When the French left Saigon they left behind a beautiful, lasting legacy
In September 1858, 14 French warships attacked the port of Da Nang in Central Vietnam. So began what was to bee a hundred years of Colonial rule in the country. When the French were finally defeated and repelled in 1954, they left behind some of the most beautiful buildings in the country. In the former capital of southern Vietnam, Saigon, you’ll find some of the most beautiful of them all. The Neoclassical architecture would not be out of place in any of the finest European capital cities.
Walking round the city, I marvel at the sheer beauty of these buildings, and there are many. One of the stand-out examples has to be the magnificent Notre Dame Basilica which stands in a square at the top of Dong Khoi in the city’s District 1. It was built between 1863 and 1880 and its twin bell towers dominate the skyline in the square standing at 190 feet. The materials were imported from France, the glass from Chartres and the bricks from Marseilles.
In the same square you will find the equally magnificent Old Post Office. Not many cities can claim to have a humble post office designed and built by Gustave Eiffel. This, however, is no humble post office. It is a superb example of architecture. The arched windows and large clock above the entrance, lend an appearance more suited to a grand railway station. It seem incredible that this is still a working post office, but it is. People buy their stamps daily under the impressive arched ceiling, whilst a portrait of Uncle Ho, peers down approvingly from the gable wall.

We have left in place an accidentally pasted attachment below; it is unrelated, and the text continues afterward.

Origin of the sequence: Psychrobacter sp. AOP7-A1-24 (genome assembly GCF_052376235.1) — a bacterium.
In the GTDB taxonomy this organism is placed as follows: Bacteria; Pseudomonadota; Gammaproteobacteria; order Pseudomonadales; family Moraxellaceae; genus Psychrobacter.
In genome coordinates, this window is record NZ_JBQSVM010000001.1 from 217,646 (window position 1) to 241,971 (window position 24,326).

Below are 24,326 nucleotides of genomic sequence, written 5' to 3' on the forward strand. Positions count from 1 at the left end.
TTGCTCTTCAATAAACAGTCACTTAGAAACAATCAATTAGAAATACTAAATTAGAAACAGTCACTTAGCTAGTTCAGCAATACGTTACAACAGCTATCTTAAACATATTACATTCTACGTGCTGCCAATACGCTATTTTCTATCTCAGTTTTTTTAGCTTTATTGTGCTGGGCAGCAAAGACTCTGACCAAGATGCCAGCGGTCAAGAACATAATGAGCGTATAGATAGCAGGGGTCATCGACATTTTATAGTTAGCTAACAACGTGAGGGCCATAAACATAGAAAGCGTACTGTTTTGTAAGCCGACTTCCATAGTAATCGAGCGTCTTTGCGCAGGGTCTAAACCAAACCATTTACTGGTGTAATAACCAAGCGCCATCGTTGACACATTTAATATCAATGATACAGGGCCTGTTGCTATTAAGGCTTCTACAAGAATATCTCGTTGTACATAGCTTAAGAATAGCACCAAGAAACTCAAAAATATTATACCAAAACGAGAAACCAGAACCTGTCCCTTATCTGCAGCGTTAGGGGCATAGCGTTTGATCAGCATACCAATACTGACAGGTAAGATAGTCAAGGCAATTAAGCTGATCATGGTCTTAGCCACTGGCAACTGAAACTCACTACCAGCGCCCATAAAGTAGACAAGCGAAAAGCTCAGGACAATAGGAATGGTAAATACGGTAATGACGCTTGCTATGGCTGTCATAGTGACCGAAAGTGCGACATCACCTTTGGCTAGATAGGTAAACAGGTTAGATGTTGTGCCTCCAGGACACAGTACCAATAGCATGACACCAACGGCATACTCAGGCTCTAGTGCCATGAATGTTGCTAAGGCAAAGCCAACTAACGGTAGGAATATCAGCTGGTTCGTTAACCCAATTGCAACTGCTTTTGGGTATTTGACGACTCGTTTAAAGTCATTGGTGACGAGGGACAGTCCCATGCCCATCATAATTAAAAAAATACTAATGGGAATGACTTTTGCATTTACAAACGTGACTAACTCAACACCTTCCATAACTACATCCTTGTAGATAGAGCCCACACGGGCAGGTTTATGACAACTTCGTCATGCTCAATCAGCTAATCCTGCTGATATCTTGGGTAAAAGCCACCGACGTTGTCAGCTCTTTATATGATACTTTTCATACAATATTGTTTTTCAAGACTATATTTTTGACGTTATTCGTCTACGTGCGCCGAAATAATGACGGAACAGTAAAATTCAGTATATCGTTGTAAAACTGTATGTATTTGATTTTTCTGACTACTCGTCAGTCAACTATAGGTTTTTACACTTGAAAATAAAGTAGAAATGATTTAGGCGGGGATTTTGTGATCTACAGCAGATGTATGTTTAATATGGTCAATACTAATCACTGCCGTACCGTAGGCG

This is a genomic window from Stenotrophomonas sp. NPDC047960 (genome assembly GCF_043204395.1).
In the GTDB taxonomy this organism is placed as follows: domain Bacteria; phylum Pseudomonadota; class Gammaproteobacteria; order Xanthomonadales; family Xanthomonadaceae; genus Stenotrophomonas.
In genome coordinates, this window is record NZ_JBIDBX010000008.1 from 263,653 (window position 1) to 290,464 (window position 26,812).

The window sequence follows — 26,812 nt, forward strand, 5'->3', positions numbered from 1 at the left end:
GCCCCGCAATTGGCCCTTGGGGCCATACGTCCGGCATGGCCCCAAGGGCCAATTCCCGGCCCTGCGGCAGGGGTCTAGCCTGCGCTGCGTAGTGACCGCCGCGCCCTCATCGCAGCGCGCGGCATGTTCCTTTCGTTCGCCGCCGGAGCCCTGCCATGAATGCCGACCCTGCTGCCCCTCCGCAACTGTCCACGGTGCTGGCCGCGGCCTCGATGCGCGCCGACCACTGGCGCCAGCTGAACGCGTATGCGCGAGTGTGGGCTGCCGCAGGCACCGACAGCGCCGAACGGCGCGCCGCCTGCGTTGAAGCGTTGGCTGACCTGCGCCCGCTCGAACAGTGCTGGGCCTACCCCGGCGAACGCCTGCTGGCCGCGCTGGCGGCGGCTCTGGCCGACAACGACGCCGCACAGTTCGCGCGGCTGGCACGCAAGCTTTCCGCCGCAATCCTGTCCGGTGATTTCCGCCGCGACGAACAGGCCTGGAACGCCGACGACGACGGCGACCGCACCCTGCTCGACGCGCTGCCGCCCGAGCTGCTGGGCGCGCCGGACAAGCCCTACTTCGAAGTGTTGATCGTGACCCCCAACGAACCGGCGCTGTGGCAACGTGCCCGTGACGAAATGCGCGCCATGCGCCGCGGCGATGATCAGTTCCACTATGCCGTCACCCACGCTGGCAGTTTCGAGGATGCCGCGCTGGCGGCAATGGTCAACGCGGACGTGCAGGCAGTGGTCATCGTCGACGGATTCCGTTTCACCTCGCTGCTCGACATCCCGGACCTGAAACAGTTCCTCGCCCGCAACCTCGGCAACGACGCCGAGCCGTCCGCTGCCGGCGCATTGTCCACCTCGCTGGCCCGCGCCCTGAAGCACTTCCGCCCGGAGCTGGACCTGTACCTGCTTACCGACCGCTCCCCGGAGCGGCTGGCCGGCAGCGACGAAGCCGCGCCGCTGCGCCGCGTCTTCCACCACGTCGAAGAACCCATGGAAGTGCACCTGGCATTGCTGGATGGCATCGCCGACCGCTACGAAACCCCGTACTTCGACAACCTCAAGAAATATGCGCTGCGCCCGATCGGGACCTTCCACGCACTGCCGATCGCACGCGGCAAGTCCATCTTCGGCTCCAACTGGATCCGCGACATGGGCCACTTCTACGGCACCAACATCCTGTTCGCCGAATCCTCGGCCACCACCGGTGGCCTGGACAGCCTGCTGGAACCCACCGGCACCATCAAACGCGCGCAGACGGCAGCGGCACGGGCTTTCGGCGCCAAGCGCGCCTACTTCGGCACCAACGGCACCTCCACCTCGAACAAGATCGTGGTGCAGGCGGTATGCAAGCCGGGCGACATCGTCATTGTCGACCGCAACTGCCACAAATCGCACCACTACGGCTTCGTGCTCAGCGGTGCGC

A few blocks from here The Municipal Theatre of Ho Chi Minh City or Saigon Opera House as it has come to be known, stands atop a delightful gardened square, surrounded by up scale hotels and designer shops. This 800 seat masterpiece is a smaller version of the Hanoi Opera House and is styled upon the Opera Garnier in Paris. I often enjoy a morning coffee in the coffee shop built onto the rear of the theatre.
Between 1902 and 1908 The magnificent Hotel de Ville de Saigon was constructed. Following the reunification of the country in 1975, it was taken over by the new government and is now used as a town hall building. Renamed Ho Chi Minh City People’s Committee, it is sadly no longer open to the public but cuts a fine figure at the head of Nguyen Hué on Le Than Ton. In the garden to the front, a statue of Ho Chi Minh with seated with a child stands in the park. This has become one of the most photographed statues in the city.
Next door to the Opera House, on Dong Khoi, the Hotel Continental has been welcoming guests since 1880. Named after the Hotel Continental in Paris, this is right in the heart of the business area. During the war it played host to journalists and Newsweek and Time magazines both had their Saigon Bureaux on the second floor. It was then known as the Continental Palace, after the war the government took control and renamed it the Dong Khoi Hotel, but after refurbishments in 1989 it reopened, once again as the Hotel Continental.
These are just a few of my favourite French colonial buildings in Saigon. When you put the ancient Asian buildings and the modern glass towers into the mix, Saigon really is a wonderful place in which to live and work.
About the Author: Keith Hancock is a singer/songwriter and writer based in Saigon, Vietnam. He has lived in Asia for more than 5 years and travels throughout the continent researching and writing. He owns and writes for Saigon Districts, an informative website about life in Vietnam’s largest city, aimed at the expat community. Keith is one of only two DIAMOND STATUS rated writers on Ezine articles in the whole of Indochina He has had work published in magazines and websites in the UK, Europe, USA, Australia and Asia. His great loves are music and travel, but he writes on a whole range of subjects.